For those and other reasons, Lampard’s sacking was another short-leashed Chelsea reaction to a run of bad form that was entirely premature and a massive miscue. And the early success now stands in stark contrast to the late run of poor form. It was certainly suggested in these pages that the early run of form was more the creation of strength of schedule (or rather lack thereof) than any great form by the club. Yet, despite the many drawbacks under which Lampard operated, he managed to do what few Chelsea managers of late have been able to do and that is to beat the teams they should beat.
The problem was that all the previously mentioned and other unprecedented obstacles in Lampard’s way were and ought to have been recognized as virtually insurmountable in the short-term. Those factors should have allowed the manager a reasonable opportunity to be able to perform his magic in circumstances that had some vestige of normalcy so that his body of work could be judged accordingly and fairly. They were not and his tenure at Chelsea is over. At least for now.
The question was asked when Lampard was hired whether it was too early in his managerial career to take on a job as monumentally difficult, challenging, and full of expectations as Chelsea with only a year of managing in the Championship on his resume. It was a fair question then and it remains one on which to speculate now. But those questions were asked with only one or two aspects of the massive challenges that Lampard would face evident for all to see, the transfer bans and trying to fit players that were acquired to play in one system to fit into his. On the transfer bans, two windows were fortunately reduced to one, with the club inexplicably and totally irrationally deciding not to give Lampard any additional support whatsoever in January 2020 when the ban was fortuitously lifted.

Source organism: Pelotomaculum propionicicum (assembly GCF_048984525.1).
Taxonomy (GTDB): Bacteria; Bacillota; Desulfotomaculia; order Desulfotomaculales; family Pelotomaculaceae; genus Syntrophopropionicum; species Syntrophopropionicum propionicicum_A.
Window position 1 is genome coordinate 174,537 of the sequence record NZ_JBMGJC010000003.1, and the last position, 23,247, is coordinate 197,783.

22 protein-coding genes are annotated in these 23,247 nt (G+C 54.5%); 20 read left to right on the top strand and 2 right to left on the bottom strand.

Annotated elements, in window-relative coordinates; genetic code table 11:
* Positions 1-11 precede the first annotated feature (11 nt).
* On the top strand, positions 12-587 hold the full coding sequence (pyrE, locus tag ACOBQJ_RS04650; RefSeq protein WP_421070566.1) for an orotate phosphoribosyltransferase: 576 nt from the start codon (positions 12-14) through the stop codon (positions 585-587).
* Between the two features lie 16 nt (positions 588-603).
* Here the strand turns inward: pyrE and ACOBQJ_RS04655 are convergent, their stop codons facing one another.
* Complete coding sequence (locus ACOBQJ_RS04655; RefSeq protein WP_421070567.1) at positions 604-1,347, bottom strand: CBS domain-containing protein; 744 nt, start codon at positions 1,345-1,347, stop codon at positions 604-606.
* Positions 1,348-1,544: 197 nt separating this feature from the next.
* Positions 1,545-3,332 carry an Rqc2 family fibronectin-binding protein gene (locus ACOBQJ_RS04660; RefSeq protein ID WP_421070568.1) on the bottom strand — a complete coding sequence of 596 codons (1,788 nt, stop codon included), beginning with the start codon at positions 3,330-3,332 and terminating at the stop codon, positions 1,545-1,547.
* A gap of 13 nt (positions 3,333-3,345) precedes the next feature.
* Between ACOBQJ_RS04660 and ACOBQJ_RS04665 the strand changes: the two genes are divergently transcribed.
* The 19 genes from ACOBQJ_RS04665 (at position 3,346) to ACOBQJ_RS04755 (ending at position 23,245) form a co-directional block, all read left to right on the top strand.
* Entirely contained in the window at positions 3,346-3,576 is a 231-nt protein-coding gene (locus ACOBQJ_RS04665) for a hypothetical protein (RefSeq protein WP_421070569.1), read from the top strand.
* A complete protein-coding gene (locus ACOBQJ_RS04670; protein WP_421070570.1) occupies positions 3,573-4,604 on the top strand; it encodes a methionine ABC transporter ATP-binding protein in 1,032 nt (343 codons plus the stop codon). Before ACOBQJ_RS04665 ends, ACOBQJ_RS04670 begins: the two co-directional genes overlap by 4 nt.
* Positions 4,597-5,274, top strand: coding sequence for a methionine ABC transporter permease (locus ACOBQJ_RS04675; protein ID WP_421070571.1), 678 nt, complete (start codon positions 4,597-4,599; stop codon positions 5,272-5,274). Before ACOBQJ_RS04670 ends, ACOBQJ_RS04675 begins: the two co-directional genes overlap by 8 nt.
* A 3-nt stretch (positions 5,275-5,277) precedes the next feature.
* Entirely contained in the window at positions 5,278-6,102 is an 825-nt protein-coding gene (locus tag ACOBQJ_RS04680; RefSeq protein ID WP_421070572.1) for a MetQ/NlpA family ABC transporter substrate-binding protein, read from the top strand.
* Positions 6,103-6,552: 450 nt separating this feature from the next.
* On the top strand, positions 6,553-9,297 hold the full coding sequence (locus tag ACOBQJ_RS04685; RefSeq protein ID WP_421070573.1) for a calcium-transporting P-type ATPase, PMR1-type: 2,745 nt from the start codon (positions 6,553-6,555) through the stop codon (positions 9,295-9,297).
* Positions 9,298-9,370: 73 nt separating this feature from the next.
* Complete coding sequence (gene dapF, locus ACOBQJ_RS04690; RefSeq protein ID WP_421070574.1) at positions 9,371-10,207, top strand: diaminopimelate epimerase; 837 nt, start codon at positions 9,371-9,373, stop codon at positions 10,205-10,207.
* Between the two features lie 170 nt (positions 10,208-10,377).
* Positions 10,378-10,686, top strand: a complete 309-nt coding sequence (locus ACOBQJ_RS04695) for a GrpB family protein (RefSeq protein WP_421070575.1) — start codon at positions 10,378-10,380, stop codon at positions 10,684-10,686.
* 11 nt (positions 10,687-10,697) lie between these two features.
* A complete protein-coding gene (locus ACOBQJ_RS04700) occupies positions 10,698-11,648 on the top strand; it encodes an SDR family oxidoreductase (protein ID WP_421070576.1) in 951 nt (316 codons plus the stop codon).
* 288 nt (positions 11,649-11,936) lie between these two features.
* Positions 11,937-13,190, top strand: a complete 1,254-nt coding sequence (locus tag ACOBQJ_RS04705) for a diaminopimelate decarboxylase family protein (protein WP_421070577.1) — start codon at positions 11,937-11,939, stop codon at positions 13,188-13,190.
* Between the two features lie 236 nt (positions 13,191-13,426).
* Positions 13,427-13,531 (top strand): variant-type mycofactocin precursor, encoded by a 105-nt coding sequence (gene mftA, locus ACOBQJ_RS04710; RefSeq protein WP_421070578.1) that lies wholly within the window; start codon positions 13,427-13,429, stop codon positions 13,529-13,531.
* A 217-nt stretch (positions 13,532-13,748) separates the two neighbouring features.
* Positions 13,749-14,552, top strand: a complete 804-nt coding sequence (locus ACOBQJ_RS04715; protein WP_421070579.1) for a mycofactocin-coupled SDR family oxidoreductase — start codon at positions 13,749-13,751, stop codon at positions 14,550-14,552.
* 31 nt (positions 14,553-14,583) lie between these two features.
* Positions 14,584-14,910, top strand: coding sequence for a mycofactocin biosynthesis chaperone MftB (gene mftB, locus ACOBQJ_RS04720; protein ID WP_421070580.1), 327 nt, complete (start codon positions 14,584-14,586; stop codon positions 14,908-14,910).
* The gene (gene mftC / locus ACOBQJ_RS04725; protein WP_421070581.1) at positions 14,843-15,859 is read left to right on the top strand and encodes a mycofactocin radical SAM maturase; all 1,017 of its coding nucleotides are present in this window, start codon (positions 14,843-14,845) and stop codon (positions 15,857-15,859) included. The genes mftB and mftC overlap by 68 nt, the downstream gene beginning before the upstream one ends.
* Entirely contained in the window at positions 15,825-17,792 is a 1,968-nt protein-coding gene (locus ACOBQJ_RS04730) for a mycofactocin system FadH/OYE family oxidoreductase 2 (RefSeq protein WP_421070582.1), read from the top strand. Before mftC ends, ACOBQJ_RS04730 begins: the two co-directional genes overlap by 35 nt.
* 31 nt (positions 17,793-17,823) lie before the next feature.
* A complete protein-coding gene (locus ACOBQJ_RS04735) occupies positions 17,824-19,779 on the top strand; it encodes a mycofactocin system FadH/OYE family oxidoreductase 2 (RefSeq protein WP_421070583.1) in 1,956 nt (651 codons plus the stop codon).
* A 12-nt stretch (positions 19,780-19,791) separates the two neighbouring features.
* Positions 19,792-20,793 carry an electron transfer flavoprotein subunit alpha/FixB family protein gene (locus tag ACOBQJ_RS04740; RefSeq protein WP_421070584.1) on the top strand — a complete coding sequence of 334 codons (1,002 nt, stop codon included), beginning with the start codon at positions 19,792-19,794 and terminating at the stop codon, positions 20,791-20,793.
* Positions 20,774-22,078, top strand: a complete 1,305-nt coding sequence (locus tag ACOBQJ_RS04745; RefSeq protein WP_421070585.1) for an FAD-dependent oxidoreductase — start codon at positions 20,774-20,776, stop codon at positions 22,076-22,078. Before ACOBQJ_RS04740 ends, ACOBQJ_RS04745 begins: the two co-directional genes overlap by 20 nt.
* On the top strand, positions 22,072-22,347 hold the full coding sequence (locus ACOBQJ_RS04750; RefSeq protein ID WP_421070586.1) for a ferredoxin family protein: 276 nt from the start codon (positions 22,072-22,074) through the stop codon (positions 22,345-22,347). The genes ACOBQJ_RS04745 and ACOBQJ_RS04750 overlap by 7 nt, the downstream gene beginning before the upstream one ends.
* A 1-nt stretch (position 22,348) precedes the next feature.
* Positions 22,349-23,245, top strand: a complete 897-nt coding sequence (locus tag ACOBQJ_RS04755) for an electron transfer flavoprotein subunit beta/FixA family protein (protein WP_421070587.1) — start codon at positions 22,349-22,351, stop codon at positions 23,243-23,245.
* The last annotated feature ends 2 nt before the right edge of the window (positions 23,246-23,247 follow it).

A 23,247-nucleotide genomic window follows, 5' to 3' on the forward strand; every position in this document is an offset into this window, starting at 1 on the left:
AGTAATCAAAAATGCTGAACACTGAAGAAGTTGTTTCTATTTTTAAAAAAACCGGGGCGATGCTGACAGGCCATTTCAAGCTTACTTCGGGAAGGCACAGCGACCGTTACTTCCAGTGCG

One might have asked at that point, for whatever reasons the club had, were they looking to put their new manager in a position to fail? Perhaps it was to their dismay, that surprisingly and perhaps astonishingly, he did anything but. And, he came within a Christian Pulisic hamstring pull of possibly wrapping up another FA Cup trophy for Chelsea, in addition to landing the massively important Champions League qualification that he did bring back to the Bridge.
So, it’s a sad day for this Chelsea fan and many others for sure, and not just that a beloved former player and now former manager gets sacked. When a manager is hired, except in very few situations, they are on borrowed time from that day until they get called in as Lampard did this morning to be told their services are no longer required. It’s part of the business but it’s a lousy thing to happen to anyone. Especially when they are not deserving. And it clearly and unequivocally was not deserving in Lampard’s case today in light of the uniquely difficult and challenging situations in which he was required to manage.
We’ll see what Thomas Tuchel or whoever else is hired can do now. But don’t expect too much. The same circumstances (absent possibly the transfer situation) will pretty much exist for him, as well.